“Volunteers is a compelling twofer. In it, Jerad Alexander recounts his coming of age in an environment that glamorized war and his own subsequent encounter with the singularly unglamorous reality of combat. Vivid, intimate, and moving, Volunteers belongs on the very top shelf of ‘forever war’ memoirs.” —Andrew Bacevich, author of After the Apocalypse: America’s Role in a World Transformed
“A beautiful and powerfully affecting portrait of a boyhood in a military family, in which contrasting and ever more complex views of America, of war, and of what it means to be a soldier lead to the decision to join the military and serve in Iraq. In that way, it’s also a portrait of the stories we tell ourselves, and how those stories fare when our children grow up and try to live them.” —Phil Klay, author of Redeployment (winner of the National Book Award) and Missionaries
1. Much of this book describes the author’s experiences as a child growing up on military bases. What are some of the things that he loved about this experience? Do you think his depictions are accurate? Surprising?
2. How was Jerad Alexander’s desire to join the military influenced by representations of war in American culture? At any point in your life, did you consider joining the military? If so, what motivated you to do so? If not, what factors pushed you in other directions?
3. When you think of the word patriotism, what is the first image that comes to mind?
4. Do you believe patriotism is a required trait for a person to serve in the military? Discuss ways a person could demonstrate patriotism without serving in the armed forces.
5. When the author’s stepdad leaves the base to serve in the Persian Gulf War, young Jerad recounts watching the war unfold on television. Reflect on his observations and reenactments of these images. What effect do you think televised representation of war has on children? Do you believe children should be taught lessons about war? If so, what do you think they should be taught?
6. Do you believe war is ever necessary? If so, when is it necessary? When is it not?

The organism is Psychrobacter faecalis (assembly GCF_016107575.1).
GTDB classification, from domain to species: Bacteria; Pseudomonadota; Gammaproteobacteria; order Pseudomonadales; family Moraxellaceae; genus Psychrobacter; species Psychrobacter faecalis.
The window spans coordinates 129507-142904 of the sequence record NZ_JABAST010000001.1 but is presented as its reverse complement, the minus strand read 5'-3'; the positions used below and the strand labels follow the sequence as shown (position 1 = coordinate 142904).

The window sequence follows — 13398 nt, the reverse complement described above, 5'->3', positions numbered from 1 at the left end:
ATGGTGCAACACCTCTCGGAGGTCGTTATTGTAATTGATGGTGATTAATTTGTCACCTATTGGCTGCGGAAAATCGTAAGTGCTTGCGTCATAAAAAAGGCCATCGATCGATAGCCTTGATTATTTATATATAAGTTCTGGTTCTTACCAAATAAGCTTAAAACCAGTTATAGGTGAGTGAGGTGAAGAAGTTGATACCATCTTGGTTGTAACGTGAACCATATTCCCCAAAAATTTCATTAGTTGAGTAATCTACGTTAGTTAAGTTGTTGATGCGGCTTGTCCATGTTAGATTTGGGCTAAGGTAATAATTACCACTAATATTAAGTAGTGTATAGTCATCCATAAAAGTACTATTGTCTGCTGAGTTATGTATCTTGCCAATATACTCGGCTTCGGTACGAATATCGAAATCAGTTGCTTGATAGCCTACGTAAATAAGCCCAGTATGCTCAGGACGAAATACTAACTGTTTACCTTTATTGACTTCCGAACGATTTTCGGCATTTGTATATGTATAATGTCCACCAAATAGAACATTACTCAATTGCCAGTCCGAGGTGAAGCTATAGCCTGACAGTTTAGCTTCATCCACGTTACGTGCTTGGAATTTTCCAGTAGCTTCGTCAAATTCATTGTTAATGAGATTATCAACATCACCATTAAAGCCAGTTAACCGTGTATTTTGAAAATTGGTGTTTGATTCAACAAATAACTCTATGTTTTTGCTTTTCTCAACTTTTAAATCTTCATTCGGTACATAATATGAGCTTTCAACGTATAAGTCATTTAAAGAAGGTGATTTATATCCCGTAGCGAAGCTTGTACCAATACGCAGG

7. The author includes many descriptions of guns and other weaponry, both toys and real weapons, from his childhood. Discuss the ways firearms are used as representations of manhood. Do you believe Americans think gun ownership or simply the use of guns represents the ideal image of a man in American culture?
8. How has the military been commodified in American culture?
9. Did you support (or refuse to support) the decision to enter the Iraq War? How much of that decision was based on your emotions or political beliefs, and how much was based on the information you ingested?
10. Do you believe the population of a country should be required to make sacrifices for the wars its country fights? How much sacrifice is enough, and how much is too much?
11. How does the United States demonstrate how much it values the efforts of the members currently serving in the armed forces?
12. Why do you think this book is called Volunteers? What is the author trying to say about the experience of those who choose to enlist in the US military?
13. Did any member of your family serve in the armed forces? If so, talk about what they did and what you remember of that experience. How is their experience different from the experience of the author’s family?
14. What other books or films about military service and war would you like to recommend to the group, and what did you find most compelling about these works?